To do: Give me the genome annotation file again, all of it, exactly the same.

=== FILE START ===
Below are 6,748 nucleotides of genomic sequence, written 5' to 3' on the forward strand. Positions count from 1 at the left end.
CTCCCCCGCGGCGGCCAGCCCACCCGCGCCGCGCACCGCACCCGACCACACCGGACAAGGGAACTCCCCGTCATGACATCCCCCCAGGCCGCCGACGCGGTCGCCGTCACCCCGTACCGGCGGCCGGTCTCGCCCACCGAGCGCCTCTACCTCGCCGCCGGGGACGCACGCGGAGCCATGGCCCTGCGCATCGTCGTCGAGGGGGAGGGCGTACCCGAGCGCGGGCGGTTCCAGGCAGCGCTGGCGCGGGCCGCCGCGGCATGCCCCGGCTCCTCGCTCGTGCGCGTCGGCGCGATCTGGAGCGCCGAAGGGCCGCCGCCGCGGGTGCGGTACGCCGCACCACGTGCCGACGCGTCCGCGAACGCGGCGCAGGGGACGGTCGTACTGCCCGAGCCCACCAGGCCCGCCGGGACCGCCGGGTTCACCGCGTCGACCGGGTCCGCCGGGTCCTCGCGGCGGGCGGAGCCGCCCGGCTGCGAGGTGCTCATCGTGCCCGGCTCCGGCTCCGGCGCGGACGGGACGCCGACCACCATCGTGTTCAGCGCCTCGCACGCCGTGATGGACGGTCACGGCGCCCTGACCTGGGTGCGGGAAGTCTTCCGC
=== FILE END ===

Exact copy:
Below are 6,748 nucleotides of genomic sequence, written 5' to 3' on the forward strand. Positions count from 1 at the left end.
CTCCCCCGCGGCGGCCAGCCCACCCGCGCCGCGCACCGCACCCGACCACACCGGACAAGGGAACTCCCCGTCATGACATCCCCCCAGGCCGCCGACGCGGTCGCCGTCACCCCGTACCGGCGGCCGGTCTCGCCCACCGAGCGCCTCTACCTCGCCGCCGGGGACGCACGCGGAGCCATGGCCCTGCGCATCGTCGTCGAGGGGGAGGGCGTACCCGAGCGCGGGCGGTTCCAGGCAGCGCTGGCGCGGGCCGCCGCGGCATGCCCCGGCTCCTCGCTCGTGCGCGTCGGCGCGATCTGGAGCGCCGAAGGGCCGCCGCCGCGGGTGCGGTACGCCGCACCACGTGCCGACGCGTCCGCGAACGCGGCGCAGGGGACGGTCGTACTGCCCGAGCCCACCAGGCCCGCCGGGACCGCCGGGTTCACCGCGTCGACCGGGTCCGCCGGGTCCTCGCGGCGGGCGGAGCCGCCCGGCTGCGAGGTGCTCATCGTGCCCGGCTCCGGCTCCGGCGCGGACGGGACGCCGACCACCATCGTGTTCAGCGCCTCGCACGCCGTGATGGACGGTCACGGCGCCCTGACCTGGGTGCGGGAAGTCTTCCGC